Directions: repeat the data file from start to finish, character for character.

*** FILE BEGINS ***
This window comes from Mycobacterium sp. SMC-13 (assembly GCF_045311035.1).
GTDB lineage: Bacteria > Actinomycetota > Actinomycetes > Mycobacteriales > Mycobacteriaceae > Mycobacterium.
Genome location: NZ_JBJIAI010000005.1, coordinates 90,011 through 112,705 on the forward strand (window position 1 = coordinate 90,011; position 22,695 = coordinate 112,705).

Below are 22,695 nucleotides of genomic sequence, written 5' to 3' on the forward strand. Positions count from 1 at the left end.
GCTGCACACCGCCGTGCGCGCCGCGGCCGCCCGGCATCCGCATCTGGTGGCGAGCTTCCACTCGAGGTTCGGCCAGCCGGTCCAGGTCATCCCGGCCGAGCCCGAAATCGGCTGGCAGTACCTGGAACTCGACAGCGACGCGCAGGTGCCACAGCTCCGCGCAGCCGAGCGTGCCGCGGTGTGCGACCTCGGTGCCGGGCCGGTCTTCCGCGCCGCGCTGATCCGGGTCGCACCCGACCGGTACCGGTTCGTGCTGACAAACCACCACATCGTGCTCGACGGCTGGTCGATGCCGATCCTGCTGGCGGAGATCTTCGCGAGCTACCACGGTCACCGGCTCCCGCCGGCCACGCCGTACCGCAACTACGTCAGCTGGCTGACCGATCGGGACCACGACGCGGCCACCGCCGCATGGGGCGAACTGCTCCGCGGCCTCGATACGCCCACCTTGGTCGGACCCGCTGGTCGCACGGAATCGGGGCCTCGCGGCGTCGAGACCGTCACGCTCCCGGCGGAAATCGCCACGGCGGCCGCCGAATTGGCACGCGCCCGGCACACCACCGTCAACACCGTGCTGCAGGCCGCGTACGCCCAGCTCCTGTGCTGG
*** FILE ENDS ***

This window comes from Mycobacterium sp. SMC-13 (assembly GCF_045311035.1).
GTDB lineage: Bacteria > Actinomycetota > Actinomycetes > Mycobacteriales > Mycobacteriaceae > Mycobacterium.
Genome location: NZ_JBJIAI010000005.1, coordinates 90,011 through 112,705 on the forward strand (window position 1 = coordinate 90,011; position 22,695 = coordinate 112,705).

Below are 22,695 nucleotides of genomic sequence, written 5' to 3' on the forward strand. Positions count from 1 at the left end.
GCTGCACACCGCCGTGCGCGCCGCGGCCGCCCGGCATCCGCATCTGGTGGCGAGCTTCCACTCGAGGTTCGGCCAGCCGGTCCAGGTCATCCCGGCCGAGCCCGAAATCGGCTGGCAGTACCTGGAACTCGACAGCGACGCGCAGGTGCCACAGCTCCGCGCAGCCGAGCGTGCCGCGGTGTGCGACCTCGGTGCCGGGCCGGTCTTCCGCGCCGCGCTGATCCGGGTCGCACCCGACCGGTACCGGTTCGTGCTGACAAACCACCACATCGTGCTCGACGGCTGGTCGATGCCGATCCTGCTGGCGGAGATCTTCGCGAGCTACCACGGTCACCGGCTCCCGCCGGCCACGCCGTACCGCAACTACGTCAGCTGGCTGACCGATCGGGACCACGACGCGGCCACCGCCGCATGGGGCGAACTGCTCCGCGGCCTCGATACGCCCACCTTGGTCGGACCCGCTGGTCGCACGGAATCGGGGCCTCGCGGCGTCGAGACCGTCACGCTCCCGGCGGAAATCGCCACGGCGGCCGCCGAATTGGCACGCGCCCGGCACACCACCGTCAACACCGTGCTGCAGGCCGCGTACGCCCAGCTCCTGTGCTGG